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How to Track Your Spending

The easiest way to see where your hard-earned money is going each month is to track your spending. Luckily most banks today take care of that for us. If you don't already, I encourage you to use your banking institution's app. If you're more old school, then you can simply print off your most recent bank and credit card statements and use a couple of highlighters to see where your money is going. Perhaps you'll highlight all food purchases in one color, gas in another color, and any restaurants or drive-thrus in a different color. That way you can easily total each category to see where your money goes.

To be sure you're really capturing all of your spending, you'll need to acknowledge all of the different payment methods you use in a given month. Perhaps you use cash sometimes, your debit card other times, and a credit card here and there. It's important to track all forms of spending so that you see the big picture. Sometimes this can seem daunting, so people put it off. I urge you to be honest with yourself about how much you spend so that you can make a budget that aligns with your priorities.

Here are a few ways you can track your spending:

Cash - If you typically use cash, simply jotting down on a piece of paper where you spent it, the date, and the amount is all you need to be able to track and total it. You can track it for one week or one month. If you mostly pay for things in cash, I highly recommend the envelope system by Dave Ramsey. It can change your life and help you reign in and track your spending.

Cards - If you're like most people, you probably use a debit or credit card to purchase stuff. This can make tracking your spending really easy! You simply print off the bank or credit card statement and color-code purchases by category, as I mentioned earlier. Then you can total them to see exactly how much you're spending in each category.

A little of both - This is probably where most people fall. They use cash for some things and cards for others. This can be tricky and will require a little more effort if you really want a true glimpse of your spending habits. I would recommend you stick to one form of payment for an entire week (or month) so that you can track it all in one place. It can get confusing trying to total up amounts from too many payment sources.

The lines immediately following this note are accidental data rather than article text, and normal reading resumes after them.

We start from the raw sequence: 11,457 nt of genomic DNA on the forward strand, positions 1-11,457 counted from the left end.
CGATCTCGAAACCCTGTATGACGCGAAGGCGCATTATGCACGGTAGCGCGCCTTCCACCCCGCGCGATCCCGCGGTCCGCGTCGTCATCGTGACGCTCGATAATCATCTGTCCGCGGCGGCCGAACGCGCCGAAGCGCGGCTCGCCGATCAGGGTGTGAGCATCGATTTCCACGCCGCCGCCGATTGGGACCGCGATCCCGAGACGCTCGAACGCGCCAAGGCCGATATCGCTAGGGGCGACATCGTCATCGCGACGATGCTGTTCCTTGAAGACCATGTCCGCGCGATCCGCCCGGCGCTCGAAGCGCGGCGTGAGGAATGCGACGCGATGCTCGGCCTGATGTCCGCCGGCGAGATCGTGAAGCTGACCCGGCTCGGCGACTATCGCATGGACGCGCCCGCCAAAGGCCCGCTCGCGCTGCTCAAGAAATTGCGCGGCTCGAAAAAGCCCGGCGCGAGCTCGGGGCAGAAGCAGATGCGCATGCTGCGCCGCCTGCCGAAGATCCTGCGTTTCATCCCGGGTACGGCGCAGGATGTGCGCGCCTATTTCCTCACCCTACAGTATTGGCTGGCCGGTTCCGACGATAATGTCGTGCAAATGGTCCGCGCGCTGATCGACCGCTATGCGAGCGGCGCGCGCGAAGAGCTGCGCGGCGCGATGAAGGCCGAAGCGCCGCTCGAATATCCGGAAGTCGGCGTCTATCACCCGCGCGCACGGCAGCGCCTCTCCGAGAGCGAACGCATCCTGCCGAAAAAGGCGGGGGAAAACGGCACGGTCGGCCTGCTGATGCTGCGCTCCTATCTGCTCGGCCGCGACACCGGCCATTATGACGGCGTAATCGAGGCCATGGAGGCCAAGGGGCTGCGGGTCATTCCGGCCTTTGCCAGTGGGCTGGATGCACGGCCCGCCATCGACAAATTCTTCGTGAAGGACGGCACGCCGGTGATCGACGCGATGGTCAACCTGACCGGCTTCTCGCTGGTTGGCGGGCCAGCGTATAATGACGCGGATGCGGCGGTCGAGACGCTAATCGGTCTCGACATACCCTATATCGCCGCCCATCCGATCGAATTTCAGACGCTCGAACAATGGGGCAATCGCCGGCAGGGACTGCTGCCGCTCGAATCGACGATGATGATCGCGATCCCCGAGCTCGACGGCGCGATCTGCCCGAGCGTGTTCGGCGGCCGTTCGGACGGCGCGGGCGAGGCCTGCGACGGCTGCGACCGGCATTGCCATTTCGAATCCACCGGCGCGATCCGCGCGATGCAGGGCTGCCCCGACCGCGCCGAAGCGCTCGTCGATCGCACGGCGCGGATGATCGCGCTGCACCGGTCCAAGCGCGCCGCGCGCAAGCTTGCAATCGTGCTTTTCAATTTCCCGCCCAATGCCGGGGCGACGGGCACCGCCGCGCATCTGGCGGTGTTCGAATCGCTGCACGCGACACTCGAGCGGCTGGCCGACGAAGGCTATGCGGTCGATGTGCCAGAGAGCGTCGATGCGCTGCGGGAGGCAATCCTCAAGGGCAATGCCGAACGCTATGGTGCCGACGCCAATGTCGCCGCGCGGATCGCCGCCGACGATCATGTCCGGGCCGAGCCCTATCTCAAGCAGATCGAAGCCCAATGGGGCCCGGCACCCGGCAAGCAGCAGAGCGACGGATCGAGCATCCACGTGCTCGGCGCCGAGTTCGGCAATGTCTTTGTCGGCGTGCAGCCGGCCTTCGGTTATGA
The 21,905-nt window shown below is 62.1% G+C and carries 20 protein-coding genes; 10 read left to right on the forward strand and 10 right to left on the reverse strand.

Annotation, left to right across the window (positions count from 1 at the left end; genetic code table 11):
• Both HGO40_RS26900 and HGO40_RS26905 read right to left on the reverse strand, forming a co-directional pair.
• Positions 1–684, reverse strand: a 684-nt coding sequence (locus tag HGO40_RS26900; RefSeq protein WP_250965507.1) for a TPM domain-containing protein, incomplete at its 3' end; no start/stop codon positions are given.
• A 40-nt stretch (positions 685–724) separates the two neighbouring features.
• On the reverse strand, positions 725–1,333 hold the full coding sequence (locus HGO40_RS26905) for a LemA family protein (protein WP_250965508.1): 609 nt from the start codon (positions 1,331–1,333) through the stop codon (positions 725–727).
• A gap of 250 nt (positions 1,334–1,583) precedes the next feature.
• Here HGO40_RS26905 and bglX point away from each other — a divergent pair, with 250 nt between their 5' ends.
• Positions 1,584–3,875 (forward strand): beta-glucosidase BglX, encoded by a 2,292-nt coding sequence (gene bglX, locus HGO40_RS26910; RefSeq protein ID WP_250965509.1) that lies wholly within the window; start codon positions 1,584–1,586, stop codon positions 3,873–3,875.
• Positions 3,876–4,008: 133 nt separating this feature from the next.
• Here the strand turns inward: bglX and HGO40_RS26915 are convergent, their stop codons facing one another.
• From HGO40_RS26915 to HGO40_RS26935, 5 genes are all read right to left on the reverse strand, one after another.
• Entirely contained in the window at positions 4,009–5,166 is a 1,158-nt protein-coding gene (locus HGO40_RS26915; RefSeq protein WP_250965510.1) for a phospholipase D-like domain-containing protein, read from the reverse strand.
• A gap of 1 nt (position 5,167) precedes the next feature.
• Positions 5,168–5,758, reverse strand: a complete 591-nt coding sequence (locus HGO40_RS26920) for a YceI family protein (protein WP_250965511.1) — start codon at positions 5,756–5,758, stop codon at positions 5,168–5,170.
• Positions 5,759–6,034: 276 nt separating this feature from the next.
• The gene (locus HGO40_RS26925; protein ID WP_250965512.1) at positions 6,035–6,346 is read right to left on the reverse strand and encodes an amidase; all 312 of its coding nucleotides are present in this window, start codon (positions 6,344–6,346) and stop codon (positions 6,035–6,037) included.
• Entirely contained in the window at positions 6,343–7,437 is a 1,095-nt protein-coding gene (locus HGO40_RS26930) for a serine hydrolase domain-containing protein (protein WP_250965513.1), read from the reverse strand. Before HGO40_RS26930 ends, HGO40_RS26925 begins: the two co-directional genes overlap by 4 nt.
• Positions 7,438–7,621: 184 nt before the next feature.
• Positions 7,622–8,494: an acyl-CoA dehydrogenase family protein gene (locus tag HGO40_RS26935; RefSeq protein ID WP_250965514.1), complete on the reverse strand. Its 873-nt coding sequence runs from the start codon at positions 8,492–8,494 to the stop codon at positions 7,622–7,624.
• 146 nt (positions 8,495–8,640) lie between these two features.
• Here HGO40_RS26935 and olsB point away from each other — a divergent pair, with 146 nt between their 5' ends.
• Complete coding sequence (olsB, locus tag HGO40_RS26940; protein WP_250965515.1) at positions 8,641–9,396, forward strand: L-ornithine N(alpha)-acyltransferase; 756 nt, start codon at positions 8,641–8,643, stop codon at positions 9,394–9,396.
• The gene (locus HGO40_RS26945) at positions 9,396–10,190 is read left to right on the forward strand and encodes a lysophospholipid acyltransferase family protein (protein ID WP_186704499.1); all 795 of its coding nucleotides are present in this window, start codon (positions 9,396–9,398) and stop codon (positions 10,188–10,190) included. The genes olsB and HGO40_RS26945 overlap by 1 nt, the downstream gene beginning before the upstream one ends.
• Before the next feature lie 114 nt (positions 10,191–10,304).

Don't want to bother with printing bank and credit card statements and color-coding them? Download an app instead! Let technology do the work for you. There are plenty of free apps to help you track your spending if you're interested.

My favorite is called Empower, but it used to be called Personal Capital. Most of the features are free and it gives you a broad look at your finances. You can't hide from the truth with this app! It will put your spending all in one place once you link your bank account(s) and credit cards. You'll know exactly how much debt you have and exactly how and where you spend your money. Empower does make money by selling investment advice, but you can choose for them not to call you when you set up your account. Mint is another good app and is also free. I have both because they offer different insights and allow me to see my finances differently. There are plenty of other apps, but they do cost money. Most will give you a free trial. If you're interested, the ones I recommend are YNAB (You Need a Budget), which gives you a 34-day free trial, and Dave Ramsey's Every Dollar, which offers a 14-day free trial.

Tracking your spending is one step in taking control of your finances. After you know where your money is going, you can then identify patterns in your spending habits. Then you can make adjustments to your budget categories, as needed. Make a commitment to yourself to track your spending for just one week to see how much you can learn. You might be surprised!


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